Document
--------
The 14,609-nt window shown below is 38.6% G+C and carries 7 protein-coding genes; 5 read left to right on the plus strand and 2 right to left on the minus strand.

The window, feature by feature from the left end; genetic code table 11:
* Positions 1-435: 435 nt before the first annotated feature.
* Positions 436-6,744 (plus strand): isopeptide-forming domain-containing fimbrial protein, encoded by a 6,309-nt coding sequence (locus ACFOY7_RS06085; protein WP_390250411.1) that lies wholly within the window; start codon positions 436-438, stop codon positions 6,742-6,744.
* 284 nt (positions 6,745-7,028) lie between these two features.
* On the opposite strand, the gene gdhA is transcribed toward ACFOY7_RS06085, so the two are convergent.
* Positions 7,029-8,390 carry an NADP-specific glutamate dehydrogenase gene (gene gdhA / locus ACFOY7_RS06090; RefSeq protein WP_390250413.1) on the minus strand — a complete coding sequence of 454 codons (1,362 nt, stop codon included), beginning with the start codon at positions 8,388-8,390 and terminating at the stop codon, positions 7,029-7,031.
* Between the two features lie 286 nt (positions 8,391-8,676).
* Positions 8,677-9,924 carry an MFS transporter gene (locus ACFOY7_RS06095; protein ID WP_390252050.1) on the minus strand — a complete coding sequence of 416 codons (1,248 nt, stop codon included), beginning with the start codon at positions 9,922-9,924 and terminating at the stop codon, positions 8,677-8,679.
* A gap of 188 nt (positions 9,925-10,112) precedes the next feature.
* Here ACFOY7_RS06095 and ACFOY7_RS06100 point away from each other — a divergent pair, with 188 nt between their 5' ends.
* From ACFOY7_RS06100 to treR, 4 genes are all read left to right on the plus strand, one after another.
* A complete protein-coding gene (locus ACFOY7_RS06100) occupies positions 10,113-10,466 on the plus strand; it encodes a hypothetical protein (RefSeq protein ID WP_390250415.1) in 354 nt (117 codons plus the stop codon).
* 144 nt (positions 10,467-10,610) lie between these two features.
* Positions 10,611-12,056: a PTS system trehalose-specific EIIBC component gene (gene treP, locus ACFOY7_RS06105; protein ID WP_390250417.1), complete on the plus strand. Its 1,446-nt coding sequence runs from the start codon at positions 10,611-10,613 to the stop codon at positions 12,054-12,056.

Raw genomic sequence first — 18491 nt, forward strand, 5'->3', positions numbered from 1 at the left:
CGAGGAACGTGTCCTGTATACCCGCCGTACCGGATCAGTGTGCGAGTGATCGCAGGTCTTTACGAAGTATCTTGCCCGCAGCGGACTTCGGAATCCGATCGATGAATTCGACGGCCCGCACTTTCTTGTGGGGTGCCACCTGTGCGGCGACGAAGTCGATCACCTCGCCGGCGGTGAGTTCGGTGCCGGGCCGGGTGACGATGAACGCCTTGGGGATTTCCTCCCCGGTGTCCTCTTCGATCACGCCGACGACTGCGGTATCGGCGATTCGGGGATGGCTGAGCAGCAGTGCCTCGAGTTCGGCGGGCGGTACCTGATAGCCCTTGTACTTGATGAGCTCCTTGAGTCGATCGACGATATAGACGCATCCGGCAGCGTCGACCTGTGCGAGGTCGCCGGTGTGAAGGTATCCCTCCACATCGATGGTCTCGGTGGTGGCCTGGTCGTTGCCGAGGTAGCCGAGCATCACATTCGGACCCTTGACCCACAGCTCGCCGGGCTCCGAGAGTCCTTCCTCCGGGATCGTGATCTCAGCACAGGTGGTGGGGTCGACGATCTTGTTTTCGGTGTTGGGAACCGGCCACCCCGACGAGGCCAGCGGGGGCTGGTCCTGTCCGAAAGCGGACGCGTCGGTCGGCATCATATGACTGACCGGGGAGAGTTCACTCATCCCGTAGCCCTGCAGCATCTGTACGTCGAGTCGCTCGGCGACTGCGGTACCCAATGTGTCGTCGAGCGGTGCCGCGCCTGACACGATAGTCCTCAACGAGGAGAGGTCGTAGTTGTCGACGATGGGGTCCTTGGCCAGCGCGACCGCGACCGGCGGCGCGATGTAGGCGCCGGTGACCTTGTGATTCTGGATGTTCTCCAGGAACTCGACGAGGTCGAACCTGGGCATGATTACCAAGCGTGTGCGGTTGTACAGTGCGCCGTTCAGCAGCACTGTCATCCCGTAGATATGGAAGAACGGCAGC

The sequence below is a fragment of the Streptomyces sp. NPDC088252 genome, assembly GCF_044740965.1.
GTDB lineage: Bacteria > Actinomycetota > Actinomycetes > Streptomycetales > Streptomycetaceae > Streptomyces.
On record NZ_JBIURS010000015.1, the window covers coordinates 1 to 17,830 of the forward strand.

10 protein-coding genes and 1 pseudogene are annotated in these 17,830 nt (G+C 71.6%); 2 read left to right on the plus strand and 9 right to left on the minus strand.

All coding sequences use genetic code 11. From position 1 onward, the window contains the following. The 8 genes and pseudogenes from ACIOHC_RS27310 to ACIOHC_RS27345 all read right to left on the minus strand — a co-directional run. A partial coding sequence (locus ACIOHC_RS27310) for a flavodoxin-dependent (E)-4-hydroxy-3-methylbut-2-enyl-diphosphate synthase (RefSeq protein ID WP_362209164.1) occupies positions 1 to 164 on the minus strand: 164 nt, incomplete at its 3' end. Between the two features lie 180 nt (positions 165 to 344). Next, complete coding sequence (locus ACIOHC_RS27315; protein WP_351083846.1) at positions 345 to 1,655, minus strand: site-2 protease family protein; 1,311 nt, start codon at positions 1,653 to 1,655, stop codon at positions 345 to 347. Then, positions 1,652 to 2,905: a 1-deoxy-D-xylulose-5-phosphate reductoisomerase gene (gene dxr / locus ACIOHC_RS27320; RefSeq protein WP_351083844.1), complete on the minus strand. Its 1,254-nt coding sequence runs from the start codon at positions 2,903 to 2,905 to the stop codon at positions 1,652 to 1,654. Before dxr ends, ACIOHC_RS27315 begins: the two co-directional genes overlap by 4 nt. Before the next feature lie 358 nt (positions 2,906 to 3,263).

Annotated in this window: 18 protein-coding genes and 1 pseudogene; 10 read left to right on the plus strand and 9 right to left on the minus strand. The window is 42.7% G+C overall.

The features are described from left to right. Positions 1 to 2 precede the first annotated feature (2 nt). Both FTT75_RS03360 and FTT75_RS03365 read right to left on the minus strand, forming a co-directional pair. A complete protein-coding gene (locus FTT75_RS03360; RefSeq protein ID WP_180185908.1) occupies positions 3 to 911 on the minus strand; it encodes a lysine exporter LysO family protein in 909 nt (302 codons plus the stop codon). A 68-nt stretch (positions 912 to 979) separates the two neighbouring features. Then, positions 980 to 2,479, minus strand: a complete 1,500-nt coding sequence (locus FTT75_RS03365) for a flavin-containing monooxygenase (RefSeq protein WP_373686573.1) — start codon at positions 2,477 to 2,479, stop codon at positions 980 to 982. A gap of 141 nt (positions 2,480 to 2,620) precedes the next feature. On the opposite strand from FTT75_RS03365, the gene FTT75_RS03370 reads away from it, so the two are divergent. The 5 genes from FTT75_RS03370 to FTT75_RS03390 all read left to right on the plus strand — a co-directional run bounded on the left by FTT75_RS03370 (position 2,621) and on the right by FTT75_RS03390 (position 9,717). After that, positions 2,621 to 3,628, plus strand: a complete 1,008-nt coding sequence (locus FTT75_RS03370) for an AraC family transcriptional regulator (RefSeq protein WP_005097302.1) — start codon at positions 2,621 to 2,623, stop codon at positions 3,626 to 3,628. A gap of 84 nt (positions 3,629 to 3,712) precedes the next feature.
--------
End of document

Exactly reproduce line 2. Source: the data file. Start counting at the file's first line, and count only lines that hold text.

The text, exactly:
The window, feature by feature from the left end; genetic code table 11: